Again, it is common scientific fact that, among other things, there is no solid covering over the Earth, there isn’t actually a sea in the sky, and the sun doesn’t travel from east to west over the earth.
The proposed solution: 22 hermeneutical principles
The clear discord between modern science and some biblical descriptions of nature forces us to critically assess our approach to interpreting the numerous passages cited by Lamoureux. Indeed, this seems to be exactly the place he endeavors to bring us to. In doing so, he offers an interpretive approach that isn’t premised on scientific concordism. In short, he argues that biblical statements about nature and how it was created reflect an ancient understanding of these things (hence, the reference to “ancient science” in the book’s title). He presents this view at length through twenty-two hermeneutical principles. While much could be said about all of the principles, I’ll highlight five of them that seem closest to the core of his view.
“Scientific concordism and spiritual correspondence” (pp. 26–31)
This principle introduces the hermeneutical concept of “spiritual correspondence” as a better way of understanding God’s intent in the Bible (p. 28). According to this concept, and in contrast to scientific concordism, the purpose of the Bible is to accurately convey spiritual things, rather than describe scientifically how nature was created.
“Eisegesis vs. exegesis” (pp. 32–38)
This principle highlights our human tendency to read our modern understanding of nature into the Bible (eisegesis), instead of reading the ancient writers’ understanding out of the Bible (exegesis). As Lamoureux notes, “This is the mistake most people make by forcing the modern scientific notion of a spherical earth into the Bible when reading the word “earth” in Genesis 1:2” (p. 32). He demonstrates exegesis by taking a brief look at Philippians 2:5–11, which reveals the Apostle Paul’s understanding of the universe as having three tiers: “According to this ancient science, the world has three levels: heaven overhead, the surface of a flat earth in the middle, and a lower region inside the earth.” (p. 34).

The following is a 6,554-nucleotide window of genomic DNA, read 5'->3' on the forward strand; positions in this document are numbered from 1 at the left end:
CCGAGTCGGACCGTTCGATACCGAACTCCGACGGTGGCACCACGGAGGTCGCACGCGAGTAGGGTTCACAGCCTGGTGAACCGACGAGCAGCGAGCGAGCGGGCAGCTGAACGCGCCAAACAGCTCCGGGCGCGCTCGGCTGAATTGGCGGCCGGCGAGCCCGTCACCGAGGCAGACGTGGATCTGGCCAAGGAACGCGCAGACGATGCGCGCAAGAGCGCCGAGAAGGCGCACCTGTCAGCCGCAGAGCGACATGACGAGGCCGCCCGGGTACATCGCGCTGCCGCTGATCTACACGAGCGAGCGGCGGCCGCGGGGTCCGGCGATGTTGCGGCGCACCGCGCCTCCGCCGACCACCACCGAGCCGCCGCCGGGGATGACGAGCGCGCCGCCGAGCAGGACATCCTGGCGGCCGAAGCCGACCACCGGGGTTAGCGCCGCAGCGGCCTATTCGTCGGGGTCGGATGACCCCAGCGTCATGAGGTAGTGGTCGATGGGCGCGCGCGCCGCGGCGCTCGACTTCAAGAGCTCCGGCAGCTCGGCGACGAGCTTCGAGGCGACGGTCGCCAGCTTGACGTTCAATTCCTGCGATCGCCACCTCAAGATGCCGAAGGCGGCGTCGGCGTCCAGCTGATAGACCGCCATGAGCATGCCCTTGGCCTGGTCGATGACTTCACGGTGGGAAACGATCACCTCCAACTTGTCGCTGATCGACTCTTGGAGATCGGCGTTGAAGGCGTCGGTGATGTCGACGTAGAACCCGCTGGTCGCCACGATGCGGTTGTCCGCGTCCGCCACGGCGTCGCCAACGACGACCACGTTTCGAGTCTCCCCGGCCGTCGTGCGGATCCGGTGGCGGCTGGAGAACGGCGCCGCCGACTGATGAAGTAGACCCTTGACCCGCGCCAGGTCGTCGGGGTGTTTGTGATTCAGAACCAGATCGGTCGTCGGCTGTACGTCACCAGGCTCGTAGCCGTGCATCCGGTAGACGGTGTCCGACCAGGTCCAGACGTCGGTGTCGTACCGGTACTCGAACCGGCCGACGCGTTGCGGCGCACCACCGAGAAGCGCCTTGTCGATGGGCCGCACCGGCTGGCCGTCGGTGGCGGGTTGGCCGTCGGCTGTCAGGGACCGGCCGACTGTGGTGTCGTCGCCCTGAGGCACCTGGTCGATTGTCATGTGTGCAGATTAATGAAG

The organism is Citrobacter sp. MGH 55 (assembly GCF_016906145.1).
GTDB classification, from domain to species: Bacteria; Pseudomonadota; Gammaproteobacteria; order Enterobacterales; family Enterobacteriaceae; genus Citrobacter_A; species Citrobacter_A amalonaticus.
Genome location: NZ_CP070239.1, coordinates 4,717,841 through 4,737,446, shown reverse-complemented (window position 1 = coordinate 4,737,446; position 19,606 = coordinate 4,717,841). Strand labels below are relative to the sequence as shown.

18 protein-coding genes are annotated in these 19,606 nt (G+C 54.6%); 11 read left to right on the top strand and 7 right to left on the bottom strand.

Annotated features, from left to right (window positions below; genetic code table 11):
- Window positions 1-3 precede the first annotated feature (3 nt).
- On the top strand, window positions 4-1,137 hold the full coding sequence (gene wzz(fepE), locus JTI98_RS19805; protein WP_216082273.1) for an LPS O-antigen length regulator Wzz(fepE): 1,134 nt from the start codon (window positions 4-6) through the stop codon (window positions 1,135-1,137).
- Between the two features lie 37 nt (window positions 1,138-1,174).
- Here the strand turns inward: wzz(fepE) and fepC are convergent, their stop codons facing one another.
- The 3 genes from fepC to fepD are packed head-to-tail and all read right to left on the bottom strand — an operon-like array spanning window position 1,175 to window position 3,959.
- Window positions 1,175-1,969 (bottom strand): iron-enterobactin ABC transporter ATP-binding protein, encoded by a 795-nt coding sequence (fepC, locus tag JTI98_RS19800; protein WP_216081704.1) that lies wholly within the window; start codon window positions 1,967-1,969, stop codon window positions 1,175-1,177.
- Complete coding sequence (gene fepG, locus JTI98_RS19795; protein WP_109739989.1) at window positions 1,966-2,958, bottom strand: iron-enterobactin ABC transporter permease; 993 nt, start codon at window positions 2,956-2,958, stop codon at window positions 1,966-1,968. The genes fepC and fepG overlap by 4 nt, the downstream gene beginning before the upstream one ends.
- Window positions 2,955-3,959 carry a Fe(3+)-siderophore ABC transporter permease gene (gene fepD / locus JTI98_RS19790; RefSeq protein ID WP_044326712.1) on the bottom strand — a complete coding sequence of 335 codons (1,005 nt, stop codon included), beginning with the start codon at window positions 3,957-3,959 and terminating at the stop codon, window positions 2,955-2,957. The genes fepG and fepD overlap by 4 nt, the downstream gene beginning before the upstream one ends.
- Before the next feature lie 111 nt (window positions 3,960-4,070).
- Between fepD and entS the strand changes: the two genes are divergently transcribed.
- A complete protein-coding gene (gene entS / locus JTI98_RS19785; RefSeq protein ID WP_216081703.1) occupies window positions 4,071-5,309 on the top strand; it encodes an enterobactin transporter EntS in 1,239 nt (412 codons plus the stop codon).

“Ancient and modern phenomenological perspectives” (pp. 39–44)
According to this principle, differences in the capability of ancient and modern people to sense natural phenomena can help explain why the ancient science expressed in the Bible doesn’t accord with modern science. For example, in the absence of advanced scientific instrumentation and technology, ancient people could rely only on their natural senses. Therefore, they understandably perceived the sun moving over a stationary, flat earth with blue water being suspended above the earth. As additional examples, Lamoureux mentions “categorization of bats as birds” (p. 42) and “the ancient biological notion that living organisms are immutable” (p. 43).